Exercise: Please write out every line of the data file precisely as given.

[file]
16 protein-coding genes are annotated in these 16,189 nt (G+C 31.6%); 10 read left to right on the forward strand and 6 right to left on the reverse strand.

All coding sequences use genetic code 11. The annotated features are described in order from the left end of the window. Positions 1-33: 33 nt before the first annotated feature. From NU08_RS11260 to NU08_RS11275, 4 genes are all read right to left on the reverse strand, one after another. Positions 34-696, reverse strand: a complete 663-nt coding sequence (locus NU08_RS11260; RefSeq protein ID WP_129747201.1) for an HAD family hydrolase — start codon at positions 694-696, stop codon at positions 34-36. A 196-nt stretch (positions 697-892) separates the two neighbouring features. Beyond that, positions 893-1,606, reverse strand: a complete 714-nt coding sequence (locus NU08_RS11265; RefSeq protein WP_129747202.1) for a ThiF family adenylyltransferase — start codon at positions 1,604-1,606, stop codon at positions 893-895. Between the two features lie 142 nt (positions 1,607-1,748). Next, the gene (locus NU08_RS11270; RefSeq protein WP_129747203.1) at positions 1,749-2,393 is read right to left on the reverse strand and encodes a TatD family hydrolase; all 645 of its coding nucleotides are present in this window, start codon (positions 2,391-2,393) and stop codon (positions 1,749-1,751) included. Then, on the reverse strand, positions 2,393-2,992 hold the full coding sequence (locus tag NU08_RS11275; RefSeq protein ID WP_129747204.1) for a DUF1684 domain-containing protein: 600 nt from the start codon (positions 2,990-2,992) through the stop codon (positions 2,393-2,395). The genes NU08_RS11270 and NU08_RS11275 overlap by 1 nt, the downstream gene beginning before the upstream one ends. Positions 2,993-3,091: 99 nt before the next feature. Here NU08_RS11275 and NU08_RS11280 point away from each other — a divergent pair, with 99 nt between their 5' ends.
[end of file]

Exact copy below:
16 protein-coding genes are annotated in these 16,189 nt (G+C 31.6%); 10 read left to right on the forward strand and 6 right to left on the reverse strand.

All coding sequences use genetic code 11. The annotated features are described in order from the left end of the window. Positions 1-33: 33 nt before the first annotated feature. From NU08_RS11260 to NU08_RS11275, 4 genes are all read right to left on the reverse strand, one after another. Positions 34-696, reverse strand: a complete 663-nt coding sequence (locus NU08_RS11260; RefSeq protein ID WP_129747201.1) for an HAD family hydrolase — start codon at positions 694-696, stop codon at positions 34-36. A 196-nt stretch (positions 697-892) separates the two neighbouring features. Beyond that, positions 893-1,606, reverse strand: a complete 714-nt coding sequence (locus NU08_RS11265; RefSeq protein WP_129747202.1) for a ThiF family adenylyltransferase — start codon at positions 1,604-1,606, stop codon at positions 893-895. Between the two features lie 142 nt (positions 1,607-1,748). Next, the gene (locus NU08_RS11270; RefSeq protein WP_129747203.1) at positions 1,749-2,393 is read right to left on the reverse strand and encodes a TatD family hydrolase; all 645 of its coding nucleotides are present in this window, start codon (positions 2,391-2,393) and stop codon (positions 1,749-1,751) included. Then, on the reverse strand, positions 2,393-2,992 hold the full coding sequence (locus tag NU08_RS11275; RefSeq protein ID WP_129747204.1) for a DUF1684 domain-containing protein: 600 nt from the start codon (positions 2,990-2,992) through the stop codon (positions 2,393-2,395). The genes NU08_RS11270 and NU08_RS11275 overlap by 1 nt, the downstream gene beginning before the upstream one ends. Positions 2,993-3,091: 99 nt before the next feature. Here NU08_RS11275 and NU08_RS11280 point away from each other — a divergent pair, with 99 nt between their 5' ends.